A disturbing feature of the current European economic landscape is that all of its major economies are being challenged simultaneously by a variety of meaningful economic and political challenges.
For a start, Germany, Europe’s largest and most dynamic economy, is now on the cusp of a recession as its highly export dependent economy is being hard hit by the marked Chinese slowdown. Further weighing on the German economy has been the U.S. Commerce Department’s recent classification of European automobiles as a national security threat and the Trump administration’s indication that it is considering imposing punitive tariffs on European automobile imports.
At a time that the German economy is stuttering, political problems are clouding economic prospects in the United Kingdom and France, Europe’s second and third largest economies, respectively.
Heightened investor uncertainty about the UK’s post-Brexit relationship with Europe has already moved the UK economy from being the G-7’s fastest growing economy to its slowest. Sadly, that uncertainty is likely to persist even should Theresa May succeed in preventing the UK from crashing out of Europe without a deal at the end of this month. Even were May somehow to get parliamentary approval for her Brexit deal, that would only be the prelude to protracted negotiations over the UK’s future economic relationship with Europe.
Meanwhile, in France, social unrest associated with the Yellow Jacket movement is seriously denting investor confidence in that country’s economy.
More troubling yet for the global economic outlook are the serious economic and political troubles besetting Italy, Europe’s fourth-largest economy and its second most highly indebted economy. Being around 10 times the size of the Greek economy and with a public debt totaling more than $2.5 trillion, an Italian debt crisis would have the real potential to roil the global financial system. All too likely it would do so in a very much more serious manner than did the earlier Greek debt crisis.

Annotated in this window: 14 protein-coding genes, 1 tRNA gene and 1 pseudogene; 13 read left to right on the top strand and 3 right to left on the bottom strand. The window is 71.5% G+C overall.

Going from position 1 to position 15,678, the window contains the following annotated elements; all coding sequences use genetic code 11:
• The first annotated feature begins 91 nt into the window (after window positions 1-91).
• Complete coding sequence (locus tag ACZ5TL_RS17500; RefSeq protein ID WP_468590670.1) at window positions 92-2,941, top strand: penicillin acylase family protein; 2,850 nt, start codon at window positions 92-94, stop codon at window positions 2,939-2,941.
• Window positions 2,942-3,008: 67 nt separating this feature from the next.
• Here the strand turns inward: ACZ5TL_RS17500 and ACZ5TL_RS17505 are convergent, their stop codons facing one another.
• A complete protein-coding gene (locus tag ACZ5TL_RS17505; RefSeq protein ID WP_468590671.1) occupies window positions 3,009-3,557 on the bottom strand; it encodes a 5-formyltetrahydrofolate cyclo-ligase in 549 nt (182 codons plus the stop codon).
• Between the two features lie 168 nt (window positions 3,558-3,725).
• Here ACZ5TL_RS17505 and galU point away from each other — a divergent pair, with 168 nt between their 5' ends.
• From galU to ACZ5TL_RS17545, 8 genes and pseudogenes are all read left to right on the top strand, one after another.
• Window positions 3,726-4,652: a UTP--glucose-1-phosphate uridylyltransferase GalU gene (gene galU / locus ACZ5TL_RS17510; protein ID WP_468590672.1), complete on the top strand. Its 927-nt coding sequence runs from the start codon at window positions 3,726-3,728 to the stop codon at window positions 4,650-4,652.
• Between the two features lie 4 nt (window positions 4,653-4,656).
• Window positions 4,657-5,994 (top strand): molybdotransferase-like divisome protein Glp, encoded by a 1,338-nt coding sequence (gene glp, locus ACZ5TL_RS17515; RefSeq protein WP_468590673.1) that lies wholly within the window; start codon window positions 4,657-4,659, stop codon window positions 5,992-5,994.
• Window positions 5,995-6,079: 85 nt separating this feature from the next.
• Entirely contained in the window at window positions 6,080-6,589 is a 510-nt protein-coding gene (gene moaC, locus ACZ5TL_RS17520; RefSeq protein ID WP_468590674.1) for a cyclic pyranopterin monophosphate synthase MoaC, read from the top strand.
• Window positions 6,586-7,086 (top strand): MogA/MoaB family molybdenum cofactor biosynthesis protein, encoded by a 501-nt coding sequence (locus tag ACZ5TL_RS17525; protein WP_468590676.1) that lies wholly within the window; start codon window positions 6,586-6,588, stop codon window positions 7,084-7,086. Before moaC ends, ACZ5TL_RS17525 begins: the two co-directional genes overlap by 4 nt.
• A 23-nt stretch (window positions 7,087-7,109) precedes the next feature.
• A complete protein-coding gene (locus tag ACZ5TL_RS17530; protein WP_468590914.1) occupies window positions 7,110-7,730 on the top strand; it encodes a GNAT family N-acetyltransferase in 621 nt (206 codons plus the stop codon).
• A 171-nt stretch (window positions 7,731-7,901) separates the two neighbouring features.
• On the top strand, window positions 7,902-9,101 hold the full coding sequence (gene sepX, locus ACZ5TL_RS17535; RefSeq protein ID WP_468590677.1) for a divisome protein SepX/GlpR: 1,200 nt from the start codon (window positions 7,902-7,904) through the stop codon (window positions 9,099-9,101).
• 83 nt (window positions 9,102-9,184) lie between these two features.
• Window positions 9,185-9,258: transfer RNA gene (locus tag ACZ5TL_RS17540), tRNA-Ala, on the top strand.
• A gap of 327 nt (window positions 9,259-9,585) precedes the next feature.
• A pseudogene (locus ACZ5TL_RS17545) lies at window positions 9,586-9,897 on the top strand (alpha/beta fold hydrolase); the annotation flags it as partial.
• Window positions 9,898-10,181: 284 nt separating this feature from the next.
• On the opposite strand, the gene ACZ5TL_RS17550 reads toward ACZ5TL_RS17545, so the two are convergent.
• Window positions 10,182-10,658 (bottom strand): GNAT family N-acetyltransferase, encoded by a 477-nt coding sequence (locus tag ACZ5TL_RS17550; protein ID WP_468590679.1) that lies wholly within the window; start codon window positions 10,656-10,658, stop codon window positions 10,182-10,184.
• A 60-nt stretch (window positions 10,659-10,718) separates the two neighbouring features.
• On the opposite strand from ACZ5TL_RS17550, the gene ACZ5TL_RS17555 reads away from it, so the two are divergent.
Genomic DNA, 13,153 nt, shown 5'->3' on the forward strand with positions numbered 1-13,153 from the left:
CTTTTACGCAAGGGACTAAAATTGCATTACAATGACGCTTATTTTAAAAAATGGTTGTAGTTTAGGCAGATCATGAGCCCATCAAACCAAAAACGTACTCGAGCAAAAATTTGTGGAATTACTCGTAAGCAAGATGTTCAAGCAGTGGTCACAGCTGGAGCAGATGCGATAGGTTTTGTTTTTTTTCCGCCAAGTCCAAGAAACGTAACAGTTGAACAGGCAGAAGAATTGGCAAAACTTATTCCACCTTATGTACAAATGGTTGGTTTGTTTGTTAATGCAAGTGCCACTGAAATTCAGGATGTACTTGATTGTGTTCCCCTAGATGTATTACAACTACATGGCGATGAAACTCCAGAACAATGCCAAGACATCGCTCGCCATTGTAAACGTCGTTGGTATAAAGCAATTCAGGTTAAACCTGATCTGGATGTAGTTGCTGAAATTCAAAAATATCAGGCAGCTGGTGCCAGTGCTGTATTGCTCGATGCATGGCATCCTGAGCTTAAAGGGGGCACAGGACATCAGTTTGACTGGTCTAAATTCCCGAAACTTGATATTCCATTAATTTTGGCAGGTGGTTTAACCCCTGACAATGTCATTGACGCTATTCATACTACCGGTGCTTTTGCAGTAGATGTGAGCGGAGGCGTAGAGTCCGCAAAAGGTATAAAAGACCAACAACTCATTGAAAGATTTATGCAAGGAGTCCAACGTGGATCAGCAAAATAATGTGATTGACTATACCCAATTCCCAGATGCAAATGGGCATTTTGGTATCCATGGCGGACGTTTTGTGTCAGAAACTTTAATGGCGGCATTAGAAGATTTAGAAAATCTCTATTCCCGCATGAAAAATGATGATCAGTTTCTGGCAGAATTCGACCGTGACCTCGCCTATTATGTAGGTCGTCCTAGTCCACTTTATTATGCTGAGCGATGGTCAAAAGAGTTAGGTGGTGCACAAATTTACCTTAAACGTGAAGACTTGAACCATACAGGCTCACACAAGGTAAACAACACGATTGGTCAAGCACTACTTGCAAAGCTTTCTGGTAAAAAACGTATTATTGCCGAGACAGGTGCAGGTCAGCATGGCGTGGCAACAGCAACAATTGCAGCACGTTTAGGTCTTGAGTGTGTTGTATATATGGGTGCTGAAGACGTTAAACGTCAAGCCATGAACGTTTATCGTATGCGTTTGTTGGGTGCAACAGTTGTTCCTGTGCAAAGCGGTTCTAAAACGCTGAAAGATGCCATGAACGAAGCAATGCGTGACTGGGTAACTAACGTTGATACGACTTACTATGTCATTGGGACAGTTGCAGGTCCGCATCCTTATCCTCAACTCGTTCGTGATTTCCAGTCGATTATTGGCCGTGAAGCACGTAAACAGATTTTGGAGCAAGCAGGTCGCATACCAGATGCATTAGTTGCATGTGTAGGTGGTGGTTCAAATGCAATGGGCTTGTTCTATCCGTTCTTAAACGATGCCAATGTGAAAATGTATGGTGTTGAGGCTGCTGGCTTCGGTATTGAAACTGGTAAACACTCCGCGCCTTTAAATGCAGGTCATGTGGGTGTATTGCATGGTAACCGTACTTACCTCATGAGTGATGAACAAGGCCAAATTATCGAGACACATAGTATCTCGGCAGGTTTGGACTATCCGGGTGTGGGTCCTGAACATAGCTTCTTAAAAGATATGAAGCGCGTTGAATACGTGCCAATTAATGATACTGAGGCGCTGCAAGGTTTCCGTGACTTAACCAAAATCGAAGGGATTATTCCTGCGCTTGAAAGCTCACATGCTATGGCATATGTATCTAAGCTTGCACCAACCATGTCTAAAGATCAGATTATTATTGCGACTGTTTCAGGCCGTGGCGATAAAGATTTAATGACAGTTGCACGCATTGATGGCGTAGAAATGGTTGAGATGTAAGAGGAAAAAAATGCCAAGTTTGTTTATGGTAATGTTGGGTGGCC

During the second half of last year, the Italian economy succumbed yet again to an economic recession. The last thing that it now needs is the simultaneous economic slowing of the German, United Kingdom and French economies. Stuck within a Euro straitjacket and saddled with a market-unfriendly populist government, it is difficult to see how Italy could grow its way out of its debt problem in those circumstances. This makes the Italian economy particularly vulnerable to any further loss of risk appetite in the global financial market.
As if troubles in its major economies were not sufficient cause for concern, economic reform and austerity fatigue seems to be on the rise in the Eurozone’s peripheral countries ahead of their elections scheduled later this year. A most recent example of this fatigue has been the decision by both the Greek and the Spanish governments to raise the minimum wage to levels that those countries can ill-afford.
Fortunately this time around, as the European economy shows clear signs of slowing, the European Central Bank (ECB) does not appear to be asleep at the wheel. Instead, last week in addition to slashing its European economic forecast, the ECB announced an abrupt policy U-turn. It did so by taking any interest rate increase off the table for next year as well as by indicating that it stood ready to revisit its decision to reduce the size of its balance sheet.
Welcome as the ECB policy U-turn might be, it would not appear nearly sufficient to right the ailing European economy. Rather, for that to occur, one must hope that those countries in Europe, most notably Germany, with the fiscal space to do so, will use that fiscal space to provide the European economy with a much needed budget stimulus. It would also help matters if the Trump administration were to back off any notion of imposing automobile import tariffs on an already troubled European economy.
In framing economic policy, global and U.S. policymakers would do well to recall that the European economy is larger than that of China. As such, a setback in that economy must be expected to have large spillover effects for the rest of the global economy that would all too likely reach our shores.
ABOUT THE WRITER
Desmond Lachman is a resident fellow at the American Enterprise Institute. He was formerly a deputy director in the International Monetary Fund’s Policy Development and Review Department and the chief emerging market economic strategist at Salomon Smith Barney. He wrote this for InsideSources.com.